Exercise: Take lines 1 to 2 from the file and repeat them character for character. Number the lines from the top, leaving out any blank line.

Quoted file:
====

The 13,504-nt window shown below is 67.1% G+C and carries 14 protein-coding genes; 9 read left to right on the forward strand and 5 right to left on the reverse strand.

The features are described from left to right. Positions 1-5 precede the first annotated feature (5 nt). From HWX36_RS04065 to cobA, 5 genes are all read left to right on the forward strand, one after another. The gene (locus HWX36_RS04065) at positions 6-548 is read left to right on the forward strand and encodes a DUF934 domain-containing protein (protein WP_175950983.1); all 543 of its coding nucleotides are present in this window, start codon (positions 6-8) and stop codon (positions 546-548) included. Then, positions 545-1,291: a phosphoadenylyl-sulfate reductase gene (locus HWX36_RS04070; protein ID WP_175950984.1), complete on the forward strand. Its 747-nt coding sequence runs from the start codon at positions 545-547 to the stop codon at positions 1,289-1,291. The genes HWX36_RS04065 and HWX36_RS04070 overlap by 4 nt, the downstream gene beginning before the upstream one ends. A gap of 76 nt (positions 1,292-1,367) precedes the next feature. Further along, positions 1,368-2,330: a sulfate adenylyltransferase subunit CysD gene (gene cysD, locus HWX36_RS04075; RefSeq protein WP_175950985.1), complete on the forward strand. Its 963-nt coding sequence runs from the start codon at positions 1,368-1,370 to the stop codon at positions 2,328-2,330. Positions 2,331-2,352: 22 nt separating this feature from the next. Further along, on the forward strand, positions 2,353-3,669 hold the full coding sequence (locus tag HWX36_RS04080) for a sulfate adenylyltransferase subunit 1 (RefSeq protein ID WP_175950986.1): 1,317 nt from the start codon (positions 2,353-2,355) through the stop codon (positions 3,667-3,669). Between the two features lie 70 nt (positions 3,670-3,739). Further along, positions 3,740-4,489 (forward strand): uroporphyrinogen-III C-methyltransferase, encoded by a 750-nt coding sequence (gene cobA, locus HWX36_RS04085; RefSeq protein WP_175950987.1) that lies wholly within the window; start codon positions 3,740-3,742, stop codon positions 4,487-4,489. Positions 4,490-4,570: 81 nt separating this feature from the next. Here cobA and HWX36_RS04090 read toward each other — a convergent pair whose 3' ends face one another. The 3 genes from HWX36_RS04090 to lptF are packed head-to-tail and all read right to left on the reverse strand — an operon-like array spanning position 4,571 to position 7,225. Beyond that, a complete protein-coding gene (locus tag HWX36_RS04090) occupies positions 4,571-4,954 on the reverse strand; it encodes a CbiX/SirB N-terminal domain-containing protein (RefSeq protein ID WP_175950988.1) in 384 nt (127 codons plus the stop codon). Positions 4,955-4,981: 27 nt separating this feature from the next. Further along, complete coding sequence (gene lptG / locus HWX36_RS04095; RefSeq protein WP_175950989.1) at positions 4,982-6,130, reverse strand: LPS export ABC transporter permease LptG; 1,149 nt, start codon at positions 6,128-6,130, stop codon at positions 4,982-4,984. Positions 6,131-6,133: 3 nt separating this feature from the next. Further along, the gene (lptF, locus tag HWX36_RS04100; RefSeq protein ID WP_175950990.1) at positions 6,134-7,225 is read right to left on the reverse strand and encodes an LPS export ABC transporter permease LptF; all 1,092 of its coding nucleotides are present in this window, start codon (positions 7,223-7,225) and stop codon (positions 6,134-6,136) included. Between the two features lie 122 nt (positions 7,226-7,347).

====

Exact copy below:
The 13,504-nt window shown below is 67.1% G+C and carries 14 protein-coding genes; 9 read left to right on the forward strand and 5 right to left on the reverse strand.

The features are described from left to right. Positions 1-5 precede the first annotated feature (5 nt). From HWX36_RS04065 to cobA, 5 genes are all read left to right on the forward strand, one after another. The gene (locus HWX36_RS04065) at positions 6-548 is read left to right on the forward strand and encodes a DUF934 domain-containing protein (protein WP_175950983.1); all 543 of its coding nucleotides are present in this window, start codon (positions 6-8) and stop codon (positions 546-548) included. Then, positions 545-1,291: a phosphoadenylyl-sulfate reductase gene (locus HWX36_RS04070; protein ID WP_175950984.1), complete on the forward strand. Its 747-nt coding sequence runs from the start codon at positions 545-547 to the stop codon at positions 1,289-1,291. The genes HWX36_RS04065 and HWX36_RS04070 overlap by 4 nt, the downstream gene beginning before the upstream one ends. A gap of 76 nt (positions 1,292-1,367) precedes the next feature. Further along, positions 1,368-2,330: a sulfate adenylyltransferase subunit CysD gene (gene cysD, locus HWX36_RS04075; RefSeq protein WP_175950985.1), complete on the forward strand. Its 963-nt coding sequence runs from the start codon at positions 1,368-1,370 to the stop codon at positions 2,328-2,330. Positions 2,331-2,352: 22 nt separating this feature from the next. Further along, on the forward strand, positions 2,353-3,669 hold the full coding sequence (locus tag HWX36_RS04080) for a sulfate adenylyltransferase subunit 1 (RefSeq protein ID WP_175950986.1): 1,317 nt from the start codon (positions 2,353-2,355) through the stop codon (positions 3,667-3,669). Between the two features lie 70 nt (positions 3,670-3,739). Further along, positions 3,740-4,489 (forward strand): uroporphyrinogen-III C-methyltransferase, encoded by a 750-nt coding sequence (gene cobA, locus HWX36_RS04085; RefSeq protein WP_175950987.1) that lies wholly within the window; start codon positions 3,740-3,742, stop codon positions 4,487-4,489. Positions 4,490-4,570: 81 nt separating this feature from the next. Here cobA and HWX36_RS04090 read toward each other — a convergent pair whose 3' ends face one another. The 3 genes from HWX36_RS04090 to lptF are packed head-to-tail and all read right to left on the reverse strand — an operon-like array spanning position 4,571 to position 7,225. Beyond that, a complete protein-coding gene (locus tag HWX36_RS04090) occupies positions 4,571-4,954 on the reverse strand; it encodes a CbiX/SirB N-terminal domain-containing protein (RefSeq protein ID WP_175950988.1) in 384 nt (127 codons plus the stop codon). Positions 4,955-4,981: 27 nt separating this feature from the next. Further along, complete coding sequence (gene lptG / locus HWX36_RS04095; RefSeq protein WP_175950989.1) at positions 4,982-6,130, reverse strand: LPS export ABC transporter permease LptG; 1,149 nt, start codon at positions 6,128-6,130, stop codon at positions 4,982-4,984. Positions 6,131-6,133: 3 nt separating this feature from the next. Further along, the gene (lptF, locus tag HWX36_RS04100; RefSeq protein ID WP_175950990.1) at positions 6,134-7,225 is read right to left on the reverse strand and encodes an LPS export ABC transporter permease LptF; all 1,092 of its coding nucleotides are present in this window, start codon (positions 7,223-7,225) and stop codon (positions 6,134-6,136) included. Between the two features lie 122 nt (positions 7,226-7,347).